"Nudging" kommt nach Deutschland

Obama hat es getan, Cameron hat es getan, und jetzt scheint auch Deutschland entschlossen: Angela Merkel will sich verhaltensökonomischen Rat suchen, um ihrem Sprecher zufolge neue Methoden für "wirksames Regieren" zu erproben. Dahinter steckt ein Ansatz, den der Verfassungsrechtler Cass Sunstein und der Ökonom Richard Thaler vor einigen Jahren mit ihrem Buch "Nudge. Improving Decisions […]

Continue Reading →

"Nudging" arrives in Germany

Obama did it, Cameron too, and now Germany seems determined to do it as well: Angela Merkel seeks advice in behavorial economics, according to her spokesman, in order to try new methods of "effective governance". This refers to an approach which has been popularized by the constitutional law professor Cass Sunstein and the economics scholar […]

Continue Reading →

Gibt es eine Ethik des Nudging?

Ist Nudging – also die Steuerung individueller Entscheidungen im wohlverstandenen Interesse des Entscheidenden – nicht nur eine Frage des Könnens, sondern des Sollens? Cass Sunstein, einer der Protagonisten der Nudging-Debatte, war letzte Woche bei einer Veranstaltung des Bundesjustizministeriums zu Gast. Doch die Frage nach der Rechtfertigung von Nudging tauchte kaum auf. Antworten wird hoffentlich die Nudging-Konferenz des Verfassungsblogs im Januar liefern.

Continue Reading →

Is there an Ethics of Nudging?

Is nudging – the act of pushing someone in a certain direction in his or her own interest – not just a matter of "could" but of "should"? Cass Sunstein, one of the protagonists of the nudging debate, spoke last week at a conference held by the Federal Department of Justice. The question of the legitimacy of nudging hardly mattered at that conference, though – a question that will be hopefully addressed more comprehensively at the Verfassungsblog Nudging conference in January.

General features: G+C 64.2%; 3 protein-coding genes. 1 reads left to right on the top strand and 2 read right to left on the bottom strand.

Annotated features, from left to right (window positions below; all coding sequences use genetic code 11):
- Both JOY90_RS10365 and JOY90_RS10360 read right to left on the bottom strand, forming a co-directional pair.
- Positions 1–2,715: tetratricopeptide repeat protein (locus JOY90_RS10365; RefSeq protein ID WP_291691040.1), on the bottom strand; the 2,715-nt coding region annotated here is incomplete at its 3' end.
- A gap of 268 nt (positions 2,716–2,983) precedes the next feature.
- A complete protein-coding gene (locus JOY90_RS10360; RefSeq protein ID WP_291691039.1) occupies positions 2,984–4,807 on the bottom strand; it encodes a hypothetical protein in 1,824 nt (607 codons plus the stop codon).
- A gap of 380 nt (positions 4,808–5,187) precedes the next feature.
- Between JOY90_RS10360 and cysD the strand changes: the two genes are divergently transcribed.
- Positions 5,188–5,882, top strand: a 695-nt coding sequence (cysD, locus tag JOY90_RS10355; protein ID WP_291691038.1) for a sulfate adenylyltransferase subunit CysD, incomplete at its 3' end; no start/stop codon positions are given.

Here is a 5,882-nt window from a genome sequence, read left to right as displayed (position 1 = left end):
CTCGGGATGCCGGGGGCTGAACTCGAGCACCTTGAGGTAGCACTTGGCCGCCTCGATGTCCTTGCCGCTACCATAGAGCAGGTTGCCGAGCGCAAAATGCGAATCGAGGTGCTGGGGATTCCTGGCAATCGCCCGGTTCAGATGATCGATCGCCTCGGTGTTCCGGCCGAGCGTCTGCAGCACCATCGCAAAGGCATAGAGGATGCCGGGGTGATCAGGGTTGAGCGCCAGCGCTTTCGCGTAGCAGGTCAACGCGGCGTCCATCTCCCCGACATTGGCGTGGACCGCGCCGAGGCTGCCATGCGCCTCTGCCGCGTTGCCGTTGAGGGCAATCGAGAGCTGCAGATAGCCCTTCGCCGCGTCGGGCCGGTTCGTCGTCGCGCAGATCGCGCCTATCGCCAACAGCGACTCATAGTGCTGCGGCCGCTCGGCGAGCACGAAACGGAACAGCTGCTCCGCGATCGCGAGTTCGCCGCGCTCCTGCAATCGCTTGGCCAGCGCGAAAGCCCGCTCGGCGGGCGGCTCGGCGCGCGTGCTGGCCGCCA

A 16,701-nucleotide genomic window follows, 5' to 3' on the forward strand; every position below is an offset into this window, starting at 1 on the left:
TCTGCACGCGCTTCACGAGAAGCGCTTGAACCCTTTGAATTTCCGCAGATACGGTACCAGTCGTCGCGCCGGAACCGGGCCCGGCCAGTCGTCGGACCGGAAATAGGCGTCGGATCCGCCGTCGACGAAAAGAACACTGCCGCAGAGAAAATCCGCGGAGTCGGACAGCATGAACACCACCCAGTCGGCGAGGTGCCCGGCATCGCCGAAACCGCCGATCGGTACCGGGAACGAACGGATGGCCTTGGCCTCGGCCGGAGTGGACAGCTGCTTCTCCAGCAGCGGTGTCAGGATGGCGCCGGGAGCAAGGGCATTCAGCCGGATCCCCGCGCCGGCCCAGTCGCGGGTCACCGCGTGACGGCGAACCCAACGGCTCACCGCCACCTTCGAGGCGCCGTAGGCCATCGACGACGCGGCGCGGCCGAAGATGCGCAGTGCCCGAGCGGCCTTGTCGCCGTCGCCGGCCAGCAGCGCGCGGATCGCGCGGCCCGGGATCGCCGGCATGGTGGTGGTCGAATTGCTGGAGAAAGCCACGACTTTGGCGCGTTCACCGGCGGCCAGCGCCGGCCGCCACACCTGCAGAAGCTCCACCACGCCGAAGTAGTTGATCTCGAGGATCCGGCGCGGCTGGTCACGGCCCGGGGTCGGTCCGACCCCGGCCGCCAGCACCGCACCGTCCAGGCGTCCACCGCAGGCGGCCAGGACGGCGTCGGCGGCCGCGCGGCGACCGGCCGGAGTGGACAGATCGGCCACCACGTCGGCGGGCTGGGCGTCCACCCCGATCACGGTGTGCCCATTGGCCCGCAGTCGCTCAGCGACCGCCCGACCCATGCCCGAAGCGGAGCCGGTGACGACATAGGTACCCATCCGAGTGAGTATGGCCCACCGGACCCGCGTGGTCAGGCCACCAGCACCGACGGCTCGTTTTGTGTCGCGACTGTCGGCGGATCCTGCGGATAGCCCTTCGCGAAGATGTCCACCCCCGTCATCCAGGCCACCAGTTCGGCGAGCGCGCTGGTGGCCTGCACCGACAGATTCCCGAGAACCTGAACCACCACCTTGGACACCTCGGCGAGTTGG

Continue Reading →

Choice Architecture in Democracy: Verfassungsblog-Konferenz am 12.-14. Januar 2015

Is “nudging” – as outlined by Cass Sunstein and Richard H. Thaler in their controversial concept of libertarian paternalism – a modern and efficient tool of governance or a dangerous attack on freedom and individual autonomy? Legal, economic and other experts will discuss the political, ethical and constitutional ramifications of nudging in a two-day conference at Berlin, beginning with a public lecture delivered by Cass Sunstein.

Continue Reading →

Constitutional limits to health-related nudging – a matter of balancing

Politically as well as from the point of view of constitutional law, I see neither good reasons to generally reject health-related nudging towards less self-damaging behavior, nor good reasons to issue a general clearance certificate on the grounds that nudging always leaves the addressee “at liberty”. The state is not prohibited from taking sides in matters of public health – neither generally, nor specifically insofar as self-damaging behavior of accountable persons is concerned. However, claiming that people who are just being nudged remain free to resist the nudge falls far short of the constitutional law problems that nudges can raise.

Continue Reading →

Soft state influence on family life – Irrelevant for the parents` fundamental rights?

The German basic law’s concept of constitutional liberties is difficult to reconcile with an idea of citizens who need to be told by the state what is better for them. Insofar as nudges and incentives affect fundamental rights, the government has to invoke public interests and cannot justify its measures on grounds of the assumed interests of the addressees.

Continue Reading →